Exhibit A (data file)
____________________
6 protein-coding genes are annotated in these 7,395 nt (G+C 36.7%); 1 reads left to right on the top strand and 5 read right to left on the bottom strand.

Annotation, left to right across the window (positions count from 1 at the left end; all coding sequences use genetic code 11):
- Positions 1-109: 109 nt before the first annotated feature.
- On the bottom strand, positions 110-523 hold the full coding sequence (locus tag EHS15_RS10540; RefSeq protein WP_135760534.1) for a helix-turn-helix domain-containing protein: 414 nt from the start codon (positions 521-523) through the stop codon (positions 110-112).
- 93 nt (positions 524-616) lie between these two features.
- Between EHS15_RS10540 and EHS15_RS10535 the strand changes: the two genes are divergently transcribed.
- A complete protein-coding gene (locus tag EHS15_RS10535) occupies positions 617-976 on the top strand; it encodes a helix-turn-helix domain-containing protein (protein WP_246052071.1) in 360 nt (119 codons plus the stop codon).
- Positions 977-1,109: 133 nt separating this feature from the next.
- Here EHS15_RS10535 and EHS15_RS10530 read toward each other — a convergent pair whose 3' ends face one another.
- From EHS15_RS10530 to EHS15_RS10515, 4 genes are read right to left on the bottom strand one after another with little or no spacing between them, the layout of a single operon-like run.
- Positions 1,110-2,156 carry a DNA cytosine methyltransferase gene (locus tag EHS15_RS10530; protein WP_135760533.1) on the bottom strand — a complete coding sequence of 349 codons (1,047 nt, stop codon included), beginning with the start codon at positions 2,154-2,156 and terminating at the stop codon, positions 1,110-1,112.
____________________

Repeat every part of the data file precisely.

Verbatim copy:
6 protein-coding genes are annotated in these 7,395 nt (G+C 36.7%); 1 reads left to right on the top strand and 5 read right to left on the bottom strand.

Annotation, left to right across the window (positions count from 1 at the left end; all coding sequences use genetic code 11):
- Positions 1-109: 109 nt before the first annotated feature.
- On the bottom strand, positions 110-523 hold the full coding sequence (locus tag EHS15_RS10540; RefSeq protein WP_135760534.1) for a helix-turn-helix domain-containing protein: 414 nt from the start codon (positions 521-523) through the stop codon (positions 110-112).
- 93 nt (positions 524-616) lie between these two features.
- Between EHS15_RS10540 and EHS15_RS10535 the strand changes: the two genes are divergently transcribed.
- A complete protein-coding gene (locus tag EHS15_RS10535) occupies positions 617-976 on the top strand; it encodes a helix-turn-helix domain-containing protein (protein WP_246052071.1) in 360 nt (119 codons plus the stop codon).
- Positions 977-1,109: 133 nt separating this feature from the next.
- Here EHS15_RS10535 and EHS15_RS10530 read toward each other — a convergent pair whose 3' ends face one another.
- From EHS15_RS10530 to EHS15_RS10515, 4 genes are read right to left on the bottom strand one after another with little or no spacing between them, the layout of a single operon-like run.
- Positions 1,110-2,156 carry a DNA cytosine methyltransferase gene (locus tag EHS15_RS10530; protein WP_135760533.1) on the bottom strand — a complete coding sequence of 349 codons (1,047 nt, stop codon included), beginning with the start codon at positions 2,154-2,156 and terminating at the stop codon, positions 1,110-1,112.